PUGET SOUND - North sounders told KIRO-7, they thought Thursday night’s intense thunderstorm was a once-in-a-lifetime event. In a single hour, KIRO-7’s lightning tracker computer registered 430 lightning strikes in Northern Snohomish County. At times, the bolts brightened the sky almost continually.
Mike Bruscas said it was like a never-ending fireworks show. “It’s like nothing I’ve seen before ever, and I’ve lived in Arlington my entire life,” he said.
Sources told KIRO 7 there were scattered reports of trees and homes struck by lightning. No significant damage was reported as of one a.m. “I just hope I’m safe in my car,” said Marissa Morse, who counted 35 bolts of lightning as she exiting I-5 in Arlington. “It scares me. It seems really dangerous.”
Tyson Anderson was one of many trying to capture the lightning on his cell phone camera. “It’s really unusual for this area,” he said, while shrugging off the danger to get his coveted picture. “It’s beautiful.”
The electrical spectacle between Everett and Mount Vernon was even more unusual because for several hours, the lightning was not accompanied by heavy rain or wind.
“It’s like something you’d see in the Midwest somewhere,” said Blain Nelson. “This never happens around here.”
Severe weather moved through the South Sound as well. Lightning strikes took down trees, thunder shook homes. Residents ran outside to see the damage.
In Shelton a lightning strike shattered a tree and sent it into David Hults’ front yard.
“The explosion was so loud it shook the house, knocked the power out. I was like uh oh,” said Hults. He was relieved to see the tree had just missed his house.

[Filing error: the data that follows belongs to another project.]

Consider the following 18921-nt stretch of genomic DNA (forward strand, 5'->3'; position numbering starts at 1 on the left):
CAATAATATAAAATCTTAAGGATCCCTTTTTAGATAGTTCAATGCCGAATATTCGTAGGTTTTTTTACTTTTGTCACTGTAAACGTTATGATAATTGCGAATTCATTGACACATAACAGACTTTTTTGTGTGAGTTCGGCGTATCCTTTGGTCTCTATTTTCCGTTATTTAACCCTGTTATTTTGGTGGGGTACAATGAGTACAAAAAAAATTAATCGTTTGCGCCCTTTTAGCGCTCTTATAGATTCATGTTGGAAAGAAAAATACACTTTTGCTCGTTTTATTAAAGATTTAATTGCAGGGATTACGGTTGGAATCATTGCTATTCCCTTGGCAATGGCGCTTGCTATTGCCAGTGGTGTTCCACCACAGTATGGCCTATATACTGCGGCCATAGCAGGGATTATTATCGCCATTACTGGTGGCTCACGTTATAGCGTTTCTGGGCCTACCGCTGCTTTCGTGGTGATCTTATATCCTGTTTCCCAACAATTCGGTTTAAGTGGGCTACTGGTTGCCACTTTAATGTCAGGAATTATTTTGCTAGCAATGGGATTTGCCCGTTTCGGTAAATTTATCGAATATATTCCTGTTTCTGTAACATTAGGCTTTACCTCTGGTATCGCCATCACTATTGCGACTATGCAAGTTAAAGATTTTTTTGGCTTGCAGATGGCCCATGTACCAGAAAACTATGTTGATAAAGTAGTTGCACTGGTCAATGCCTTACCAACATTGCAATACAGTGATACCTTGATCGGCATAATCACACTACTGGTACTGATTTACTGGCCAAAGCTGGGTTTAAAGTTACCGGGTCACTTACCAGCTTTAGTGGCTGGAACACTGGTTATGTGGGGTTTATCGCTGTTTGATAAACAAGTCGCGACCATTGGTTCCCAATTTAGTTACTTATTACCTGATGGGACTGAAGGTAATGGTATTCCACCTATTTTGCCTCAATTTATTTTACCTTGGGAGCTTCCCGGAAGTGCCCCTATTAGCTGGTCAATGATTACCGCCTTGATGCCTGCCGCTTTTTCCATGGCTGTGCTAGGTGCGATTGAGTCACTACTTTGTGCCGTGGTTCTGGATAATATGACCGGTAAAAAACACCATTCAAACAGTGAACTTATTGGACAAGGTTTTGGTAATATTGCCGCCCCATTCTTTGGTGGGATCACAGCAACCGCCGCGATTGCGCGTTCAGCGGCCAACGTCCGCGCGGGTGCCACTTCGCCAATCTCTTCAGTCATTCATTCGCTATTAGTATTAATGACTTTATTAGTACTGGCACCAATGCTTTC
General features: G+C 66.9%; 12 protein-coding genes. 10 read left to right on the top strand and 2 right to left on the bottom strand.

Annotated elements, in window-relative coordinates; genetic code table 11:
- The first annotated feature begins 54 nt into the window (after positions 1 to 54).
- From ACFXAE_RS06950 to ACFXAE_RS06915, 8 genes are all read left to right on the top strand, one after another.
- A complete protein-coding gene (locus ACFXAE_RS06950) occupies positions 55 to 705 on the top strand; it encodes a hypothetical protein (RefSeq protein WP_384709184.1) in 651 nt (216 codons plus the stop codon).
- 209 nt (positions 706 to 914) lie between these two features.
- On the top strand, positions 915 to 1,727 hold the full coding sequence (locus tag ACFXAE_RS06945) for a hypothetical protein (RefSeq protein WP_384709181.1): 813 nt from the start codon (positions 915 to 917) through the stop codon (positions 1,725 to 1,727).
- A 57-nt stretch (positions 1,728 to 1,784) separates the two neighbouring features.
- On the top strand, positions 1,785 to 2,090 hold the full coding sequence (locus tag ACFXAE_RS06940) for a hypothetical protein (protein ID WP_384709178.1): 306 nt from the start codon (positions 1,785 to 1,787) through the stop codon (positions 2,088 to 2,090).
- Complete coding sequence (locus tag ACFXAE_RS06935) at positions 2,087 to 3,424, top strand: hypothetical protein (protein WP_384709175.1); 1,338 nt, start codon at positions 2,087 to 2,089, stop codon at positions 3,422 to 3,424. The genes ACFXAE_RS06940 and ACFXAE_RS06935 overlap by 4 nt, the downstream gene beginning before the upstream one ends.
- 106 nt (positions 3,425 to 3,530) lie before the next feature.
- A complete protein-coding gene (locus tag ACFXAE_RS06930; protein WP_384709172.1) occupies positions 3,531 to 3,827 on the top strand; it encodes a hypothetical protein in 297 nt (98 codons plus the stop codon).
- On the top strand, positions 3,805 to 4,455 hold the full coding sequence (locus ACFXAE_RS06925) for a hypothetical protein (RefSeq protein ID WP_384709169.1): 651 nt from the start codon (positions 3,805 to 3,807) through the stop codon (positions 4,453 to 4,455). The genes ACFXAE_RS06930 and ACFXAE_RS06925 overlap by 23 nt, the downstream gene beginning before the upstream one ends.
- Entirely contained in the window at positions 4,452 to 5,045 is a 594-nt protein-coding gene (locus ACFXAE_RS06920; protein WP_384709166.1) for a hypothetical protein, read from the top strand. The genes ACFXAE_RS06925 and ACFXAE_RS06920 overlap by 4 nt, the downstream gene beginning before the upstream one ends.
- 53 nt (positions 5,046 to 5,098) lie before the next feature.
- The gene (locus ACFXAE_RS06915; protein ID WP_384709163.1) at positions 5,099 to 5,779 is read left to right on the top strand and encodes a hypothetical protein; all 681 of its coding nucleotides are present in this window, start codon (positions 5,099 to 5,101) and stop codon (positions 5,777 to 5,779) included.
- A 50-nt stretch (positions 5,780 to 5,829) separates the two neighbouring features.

At the Fairmont Cove Apartments nearby, a tree did hit the roof. Carroll Wilson is the apartment manager, “It was earth-shattering. It shook the building. After the bolt I heard the crack and it was frightening.” Four residents had to find somewhere else to stay Thursday night while repairs are made.
A man who lives in Shelton was taken to the hospital to be checked out after experiencing some kind of power surge. His sister, Julie Sattgast, described what happened, ”The entire sky lit up. We had a big lightning strike over the house and everything flickered for a bit.” Then Sattgast said her brother was hurt, “He came running out that his feet and legs were sore and had these weird markings on his knee.” She says he was burned by some current surge through the house.
In Gig Harbor the storm forced residents into the dark for about two and half hours. Lightning hit a transmission line that feeds power to Tacoma Power and on to Gig Harbor.
With that line down 24,000 Gig Harbor residents lost power. Peninsula Power said last time Gig Harbor had an outage like this was in February of 2010. Gig Harbor resident John Campbell joked, “(It’s) unusual, but when it happens it happens big.”